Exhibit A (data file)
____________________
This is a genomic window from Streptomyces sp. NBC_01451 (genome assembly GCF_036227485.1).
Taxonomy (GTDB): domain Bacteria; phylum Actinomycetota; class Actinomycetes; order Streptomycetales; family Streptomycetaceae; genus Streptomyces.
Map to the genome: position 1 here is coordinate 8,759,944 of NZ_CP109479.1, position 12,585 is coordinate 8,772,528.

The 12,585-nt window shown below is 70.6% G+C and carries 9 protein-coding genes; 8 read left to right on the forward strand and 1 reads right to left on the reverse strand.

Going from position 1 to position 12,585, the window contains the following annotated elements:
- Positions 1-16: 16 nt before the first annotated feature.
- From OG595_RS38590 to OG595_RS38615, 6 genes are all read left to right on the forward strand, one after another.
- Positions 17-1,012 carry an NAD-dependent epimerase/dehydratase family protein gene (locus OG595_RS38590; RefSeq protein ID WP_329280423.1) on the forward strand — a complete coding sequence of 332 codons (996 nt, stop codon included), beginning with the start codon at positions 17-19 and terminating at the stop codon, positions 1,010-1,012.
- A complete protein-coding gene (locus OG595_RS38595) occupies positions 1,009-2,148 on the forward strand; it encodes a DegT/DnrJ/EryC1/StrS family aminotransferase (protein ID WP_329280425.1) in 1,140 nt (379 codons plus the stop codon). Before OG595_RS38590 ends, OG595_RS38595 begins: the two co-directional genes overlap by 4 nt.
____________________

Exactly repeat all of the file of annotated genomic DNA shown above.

This is a genomic window from Streptomyces sp. NBC_01451 (genome assembly GCF_036227485.1).
Taxonomy (GTDB): domain Bacteria; phylum Actinomycetota; class Actinomycetes; order Streptomycetales; family Streptomycetaceae; genus Streptomyces.
Map to the genome: position 1 here is coordinate 8,759,944 of NZ_CP109479.1, position 12,585 is coordinate 8,772,528.

The 12,585-nt window shown below is 70.6% G+C and carries 9 protein-coding genes; 8 read left to right on the forward strand and 1 reads right to left on the reverse strand.

Going from position 1 to position 12,585, the window contains the following annotated elements:
- Positions 1-16: 16 nt before the first annotated feature.
- From OG595_RS38590 to OG595_RS38615, 6 genes are all read left to right on the forward strand, one after another.
- Positions 17-1,012 carry an NAD-dependent epimerase/dehydratase family protein gene (locus OG595_RS38590; RefSeq protein ID WP_329280423.1) on the forward strand — a complete coding sequence of 332 codons (996 nt, stop codon included), beginning with the start codon at positions 17-19 and terminating at the stop codon, positions 1,010-1,012.
- A complete protein-coding gene (locus OG595_RS38595) occupies positions 1,009-2,148 on the forward strand; it encodes a DegT/DnrJ/EryC1/StrS family aminotransferase (protein ID WP_329280425.1) in 1,140 nt (379 codons plus the stop codon). Before OG595_RS38590 ends, OG595_RS38595 begins: the two co-directional genes overlap by 4 nt.